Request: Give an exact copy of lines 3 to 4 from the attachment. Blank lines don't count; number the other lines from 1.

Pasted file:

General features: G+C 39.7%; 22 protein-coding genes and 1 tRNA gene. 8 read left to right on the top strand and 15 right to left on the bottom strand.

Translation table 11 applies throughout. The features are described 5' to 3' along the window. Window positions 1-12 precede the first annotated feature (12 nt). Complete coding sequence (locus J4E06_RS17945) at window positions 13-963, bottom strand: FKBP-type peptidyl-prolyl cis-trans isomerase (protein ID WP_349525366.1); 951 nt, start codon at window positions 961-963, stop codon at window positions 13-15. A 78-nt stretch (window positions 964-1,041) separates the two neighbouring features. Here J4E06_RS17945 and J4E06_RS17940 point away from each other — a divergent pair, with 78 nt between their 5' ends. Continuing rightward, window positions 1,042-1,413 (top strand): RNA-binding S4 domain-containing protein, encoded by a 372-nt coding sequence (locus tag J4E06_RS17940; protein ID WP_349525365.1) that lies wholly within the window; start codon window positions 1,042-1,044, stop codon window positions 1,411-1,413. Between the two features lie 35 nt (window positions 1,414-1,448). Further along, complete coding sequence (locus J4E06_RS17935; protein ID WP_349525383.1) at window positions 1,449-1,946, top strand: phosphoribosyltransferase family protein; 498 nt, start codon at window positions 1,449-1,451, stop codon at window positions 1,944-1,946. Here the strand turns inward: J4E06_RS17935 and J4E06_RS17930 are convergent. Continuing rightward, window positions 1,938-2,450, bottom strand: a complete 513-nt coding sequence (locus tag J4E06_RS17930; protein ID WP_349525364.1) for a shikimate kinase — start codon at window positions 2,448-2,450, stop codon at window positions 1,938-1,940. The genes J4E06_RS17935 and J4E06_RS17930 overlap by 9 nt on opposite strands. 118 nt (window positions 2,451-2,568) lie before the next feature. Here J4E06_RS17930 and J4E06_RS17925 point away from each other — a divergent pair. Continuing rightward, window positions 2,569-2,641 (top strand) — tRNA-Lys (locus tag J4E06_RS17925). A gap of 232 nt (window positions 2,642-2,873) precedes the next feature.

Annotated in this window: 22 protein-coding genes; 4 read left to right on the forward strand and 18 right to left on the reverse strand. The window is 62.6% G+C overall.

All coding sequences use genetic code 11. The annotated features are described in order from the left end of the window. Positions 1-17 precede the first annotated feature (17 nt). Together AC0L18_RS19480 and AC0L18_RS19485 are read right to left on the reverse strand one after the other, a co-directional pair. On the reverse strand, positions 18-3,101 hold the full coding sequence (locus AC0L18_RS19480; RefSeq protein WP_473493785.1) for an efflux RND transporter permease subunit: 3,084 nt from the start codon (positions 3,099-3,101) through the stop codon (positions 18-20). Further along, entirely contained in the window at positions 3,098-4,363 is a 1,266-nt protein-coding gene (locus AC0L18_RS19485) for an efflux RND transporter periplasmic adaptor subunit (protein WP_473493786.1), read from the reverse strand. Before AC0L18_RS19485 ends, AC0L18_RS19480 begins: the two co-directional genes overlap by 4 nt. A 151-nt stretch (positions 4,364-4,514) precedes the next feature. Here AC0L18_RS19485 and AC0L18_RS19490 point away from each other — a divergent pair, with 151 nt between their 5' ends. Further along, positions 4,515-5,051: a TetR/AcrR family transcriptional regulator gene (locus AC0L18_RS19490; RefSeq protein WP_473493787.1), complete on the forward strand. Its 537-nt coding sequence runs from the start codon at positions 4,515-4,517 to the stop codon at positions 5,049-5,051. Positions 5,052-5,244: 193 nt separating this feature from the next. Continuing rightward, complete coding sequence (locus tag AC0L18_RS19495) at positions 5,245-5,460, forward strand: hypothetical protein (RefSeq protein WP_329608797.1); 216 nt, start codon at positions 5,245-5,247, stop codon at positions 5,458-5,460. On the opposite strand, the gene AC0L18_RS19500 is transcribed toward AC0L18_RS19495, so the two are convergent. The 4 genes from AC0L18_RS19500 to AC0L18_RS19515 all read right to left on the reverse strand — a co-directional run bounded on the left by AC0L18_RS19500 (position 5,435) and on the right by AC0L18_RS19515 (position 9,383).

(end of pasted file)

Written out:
Annotated in this window: 22 protein-coding genes; 4 read left to right on the forward strand and 18 right to left on the reverse strand. The window is 62.6% G+C overall.

All coding sequences use genetic code 11. The annotated features are described in order from the left end of the window. Positions 1-17 precede the first annotated feature (17 nt). Together AC0L18_RS19480 and AC0L18_RS19485 are read right to left on the reverse strand one after the other, a co-directional pair. On the reverse strand, positions 18-3,101 hold the full coding sequence (locus AC0L18_RS19480; RefSeq protein WP_473493785.1) for an efflux RND transporter permease subunit: 3,084 nt from the start codon (positions 3,099-3,101) through the stop codon (positions 18-20). Further along, entirely contained in the window at positions 3,098-4,363 is a 1,266-nt protein-coding gene (locus AC0L18_RS19485) for an efflux RND transporter periplasmic adaptor subunit (protein WP_473493786.1), read from the reverse strand. Before AC0L18_RS19485 ends, AC0L18_RS19480 begins: the two co-directional genes overlap by 4 nt. A 151-nt stretch (positions 4,364-4,514) precedes the next feature. Here AC0L18_RS19485 and AC0L18_RS19490 point away from each other — a divergent pair, with 151 nt between their 5' ends. Further along, positions 4,515-5,051: a TetR/AcrR family transcriptional regulator gene (locus AC0L18_RS19490; RefSeq protein WP_473493787.1), complete on the forward strand. Its 537-nt coding sequence runs from the start codon at positions 4,515-4,517 to the stop codon at positions 5,049-5,051. Positions 5,052-5,244: 193 nt separating this feature from the next. Continuing rightward, complete coding sequence (locus tag AC0L18_RS19495) at positions 5,245-5,460, forward strand: hypothetical protein (RefSeq protein WP_329608797.1); 216 nt, start codon at positions 5,245-5,247, stop codon at positions 5,458-5,460. On the opposite strand, the gene AC0L18_RS19500 is transcribed toward AC0L18_RS19495, so the two are convergent. The 4 genes from AC0L18_RS19500 to AC0L18_RS19515 all read right to left on the reverse strand — a co-directional run bounded on the left by AC0L18_RS19500 (position 5,435) and on the right by AC0L18_RS19515 (position 9,383).